This study aims to explore dietary diversity (DD) and nutritional status of adolescents among rural farm households in Southwestern Nigeria. It analyses whether higher commercialization levels of farm households translate to better nutrition.

Design/methodology/approach

This study was conducted in Ogun and Oyo States of Southwestern Nigeria, using primary data from 352 farm households with a total of 160 adolescent members. The individual version of dietary diversity score (DDS) of nine food groups was used to calculate adolescent DDS over a 24-h recall period. World Health Organization AnthroPlus software was used in analyzing adolescents’ anthropometric data (height-for-age z-score and body mass index-for-age z-score) while household crop commercialization index (CCI) was estimated for each farm household. Separate logit models were used to examine the drivers of adolescents’ DD and malnutrition.

Findings

The study findings indicated that 100% of the adolescents consumed starchy staples while 0%, 3.1% and 12.5% consumed organ meat, milk/milk products and eggs, respectively. Results revealed that 74.1% and 21.2% of boys were stunted and thin while the prevalence in adolescent girls was 50.7% and 9.3%, respectively. Prevalence of stunting was found to be very high (60%–83%) in all the four CCI levels’ households indicating that belonging to highly commercialized households (CCI 3–4) may not necessarily translate to better nutrition of adolescent members. Food expenditure (p < 0.01) and access to piped water (p < 0.01) negatively influenced adolescents’ stunting mainly because of lower expenditure on food items and lower percent of household having access to piped water, respectively, while education (p < 0.01) had positive effects on adolescents’ DD.

Originality/value

Previous studies have contributed to the body of knowledge concerning the link between agricultural commercialization and nutrition using under-five children of the households. However, to the best of the authors’ knowledge, this is the first study that investigated the influence of CCI on DDS and nutritional status of adolescent members of farm households in Nigeria. This study fills this existing knowledge gap in investigating adolescents’ DD and malnutrition among smallholder farm households.

Details

Nutrition & Food Science , vol. 53 no. 3
Type: Research Article
ISSN: 0034-6659

Keywords

Article
Publication date: 17 September 2020

Timilehin David Oluwajuyitan, Oluwole Steve Ijarotimi and Tayo Nathaniel Fagbemi

This study was aimed to develop and evaluate nutritional efficacy and bio-efficacy of food products from plantain, soycake, rice-bran and oat-bran flour.

Abstract

Purpose

This study was aimed to develop and evaluate nutritional efficacy and bio-efficacy of food products from plantain, soycake, rice-bran and oat-bran flour.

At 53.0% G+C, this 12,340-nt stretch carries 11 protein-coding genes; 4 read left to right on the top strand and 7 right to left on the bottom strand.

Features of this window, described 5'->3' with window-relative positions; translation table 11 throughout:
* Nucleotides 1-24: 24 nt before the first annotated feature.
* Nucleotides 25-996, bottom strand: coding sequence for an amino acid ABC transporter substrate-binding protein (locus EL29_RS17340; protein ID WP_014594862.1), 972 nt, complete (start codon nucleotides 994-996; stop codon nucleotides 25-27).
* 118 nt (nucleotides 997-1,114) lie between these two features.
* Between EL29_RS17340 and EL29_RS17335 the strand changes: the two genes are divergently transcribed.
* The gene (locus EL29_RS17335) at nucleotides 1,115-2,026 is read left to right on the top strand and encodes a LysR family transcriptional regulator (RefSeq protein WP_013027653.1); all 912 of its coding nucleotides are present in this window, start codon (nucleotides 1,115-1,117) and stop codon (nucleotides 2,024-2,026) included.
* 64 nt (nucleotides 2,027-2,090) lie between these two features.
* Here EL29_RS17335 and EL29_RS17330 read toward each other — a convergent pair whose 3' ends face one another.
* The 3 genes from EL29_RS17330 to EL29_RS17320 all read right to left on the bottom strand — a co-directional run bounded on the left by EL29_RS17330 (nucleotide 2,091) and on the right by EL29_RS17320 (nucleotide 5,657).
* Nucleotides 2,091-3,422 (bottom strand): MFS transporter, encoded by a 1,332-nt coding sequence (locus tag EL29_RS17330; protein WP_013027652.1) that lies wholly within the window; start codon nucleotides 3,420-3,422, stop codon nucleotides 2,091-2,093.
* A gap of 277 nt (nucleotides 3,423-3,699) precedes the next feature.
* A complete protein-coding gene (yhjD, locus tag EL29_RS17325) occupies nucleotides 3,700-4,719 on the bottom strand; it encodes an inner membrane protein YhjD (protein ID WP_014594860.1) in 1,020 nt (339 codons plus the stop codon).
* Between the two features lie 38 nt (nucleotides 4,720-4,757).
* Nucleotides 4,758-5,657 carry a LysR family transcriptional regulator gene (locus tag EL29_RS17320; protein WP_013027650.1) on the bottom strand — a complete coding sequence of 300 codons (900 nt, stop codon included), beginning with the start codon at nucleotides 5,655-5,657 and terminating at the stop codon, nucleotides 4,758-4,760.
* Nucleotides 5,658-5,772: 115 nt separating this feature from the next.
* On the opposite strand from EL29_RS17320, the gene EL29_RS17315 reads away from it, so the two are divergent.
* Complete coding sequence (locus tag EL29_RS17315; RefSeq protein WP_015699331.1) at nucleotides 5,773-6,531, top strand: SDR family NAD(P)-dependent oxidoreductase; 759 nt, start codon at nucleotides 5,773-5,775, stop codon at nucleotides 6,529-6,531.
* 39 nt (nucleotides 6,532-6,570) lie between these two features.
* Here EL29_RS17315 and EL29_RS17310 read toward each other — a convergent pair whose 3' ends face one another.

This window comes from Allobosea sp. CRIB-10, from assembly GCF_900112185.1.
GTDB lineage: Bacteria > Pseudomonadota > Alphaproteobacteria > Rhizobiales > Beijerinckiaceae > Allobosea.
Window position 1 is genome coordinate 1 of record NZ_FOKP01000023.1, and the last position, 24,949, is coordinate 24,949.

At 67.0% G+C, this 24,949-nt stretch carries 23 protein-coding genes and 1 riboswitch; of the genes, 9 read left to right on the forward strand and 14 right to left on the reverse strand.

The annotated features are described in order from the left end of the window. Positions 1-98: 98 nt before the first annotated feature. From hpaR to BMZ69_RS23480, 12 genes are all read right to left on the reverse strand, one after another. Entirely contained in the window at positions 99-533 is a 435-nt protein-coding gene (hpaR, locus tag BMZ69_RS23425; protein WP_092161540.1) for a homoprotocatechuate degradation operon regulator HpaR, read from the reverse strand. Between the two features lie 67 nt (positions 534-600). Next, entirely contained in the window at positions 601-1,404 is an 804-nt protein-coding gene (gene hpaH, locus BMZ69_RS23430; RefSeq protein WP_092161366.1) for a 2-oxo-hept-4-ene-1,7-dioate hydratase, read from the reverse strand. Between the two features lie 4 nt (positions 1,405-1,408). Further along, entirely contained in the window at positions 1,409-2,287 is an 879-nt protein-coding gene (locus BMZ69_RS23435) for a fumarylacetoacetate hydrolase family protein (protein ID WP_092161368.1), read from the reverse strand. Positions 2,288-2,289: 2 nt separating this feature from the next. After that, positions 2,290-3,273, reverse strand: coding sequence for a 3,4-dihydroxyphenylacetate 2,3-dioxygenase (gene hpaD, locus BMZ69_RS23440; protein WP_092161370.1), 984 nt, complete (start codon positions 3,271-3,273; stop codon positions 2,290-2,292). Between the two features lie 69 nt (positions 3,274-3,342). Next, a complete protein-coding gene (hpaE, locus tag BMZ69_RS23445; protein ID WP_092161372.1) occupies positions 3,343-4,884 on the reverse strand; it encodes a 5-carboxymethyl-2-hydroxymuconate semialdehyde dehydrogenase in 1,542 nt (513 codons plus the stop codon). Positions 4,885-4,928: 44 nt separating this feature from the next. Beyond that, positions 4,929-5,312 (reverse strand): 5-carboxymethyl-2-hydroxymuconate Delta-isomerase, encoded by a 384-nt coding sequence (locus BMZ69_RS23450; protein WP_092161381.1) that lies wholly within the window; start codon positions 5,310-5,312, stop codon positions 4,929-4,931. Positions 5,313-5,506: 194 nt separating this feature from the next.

Design/methodology/approach

The flour samples were blended as follows: plantain 70% and soycake 30% (PS); plantain 65%, soycake 30% and rice bran 5% (PSR); plantain 65%, soycake 30% and oat bran 5% (PSO); and plantain 60%, soycake 30%, rice bran 5% and oat bran 5% (PSRO). Antioxidant and nutritional properties of the blended foods and controls (100% plantain and Cerolina) were determined.

Findings

Protein (16.2–19.4 g/100g) and biological values (98.5–99.3%) of the food samples were significantly (p = 0.03) higher than 100% plantain (5 g/100g, 31.6%) and Cerolina (17.9 g/100g, 98.3%). Pack cell volume (36.2–42%), serum protein (7.3–9.3 mg/dL), urea/creatinine (1.1–2.8) and aspartate-aminotransferase/alanine-aminotransferase ratio (0.9–1) of the foods were significantly (p = 0.03, 0.01, 0.02 and <0.01, respectively) higher than 100% plantain (28%, 1.6 mg/dL, 4.6 and 0.8) and Cerolina (46%, 4.9 mg/dL, 3 and 0.73). In vivo antioxidant activity of the food samples decreased from PSRO to PSO, PSR and PS, respectively and were higher than control samples. Nutritional performance of formulated foods in rats was similar to that of Cerolina, but higher than in 100% plantain. Cerolina and 100% plantain were rated higher in overall acceptability than formulated foods; however, PSO was most preferred followed by PSRO for the formulated foods.

Originality/value

The study established that PSRO was rated best in terms of nutrition, growth performance and antioxidant activities. Hence, this food may be suitable as functional food to prevent malnutrition and oxidative stress.

Details

Nutrition & Food Science , vol. 51 no. 4
Type: Research Article
ISSN: 0034-6659

Keywords

Article
Publication date: 15 December 2021

Liew-Phing Pui, Wen-Chian Tan, Ianne Kong and Choon-Hui Tan

This review provides an overview of the applications of Bambara groundnuts in various food products. The genetic diversity, physical properties and chemical compositions of the…

Abstract

Purpose

This review provides an overview of the applications of Bambara groundnuts in various food products. The genetic diversity, physical properties and chemical compositions of the crop are also elucidated.

Design/methodology/approach

This paper critically reviewed the physicochemical properties and applications of Bambara groundnuts from recent literature.

Findings

Bambara groundnut (Vigna subterranea) is a drought-tolerant crop from West Africa that contains not only carbohydrates and fats but is also high in protein. The cultivars of Bambara groundnut can be distinguished by the colours of seeds, which range from red, blue-eye, brown and black-eye. Bambara groundnuts contain carbohydrate (57–67%), protein (15–25%), fat (4–8%), fibre (1.4–1.5%) and ash (2.9–4%). As a percentage of protein, the essential amino acids, lysine, methionine and cysteine are relatively high in Bambara groundnuts. Meanwhile, linoleic, palmitic and linolenic acids are the fatty acids present in this crop.

Practical implications

Several studies have shown that Bambara groundnuts can be used as fat substitutes, emulsifiers, water binders, bulking agents and thickeners due to its water and oil absorption properties, gelling, pasting, emulsifying and foaming abilities. Bambara groundnuts are used in the development of many intermediate or final products like flour blend, cookies, bread and fermented milk. It has a positive impact on the overall proximate, functional, mineral and amino acid profiles of the food products.

Originality/value

Despite its high nutrient density, Bambara groundnuts are an underutilised legume due to unavailability and lack of knowledge among consumers on its benefits. There is a need to promote the use of Bambara groundnuts as a future food.

Details

British Food Journal, vol. 124 no. 11
Type: Research Article
ISSN: 0007-070X

Keywords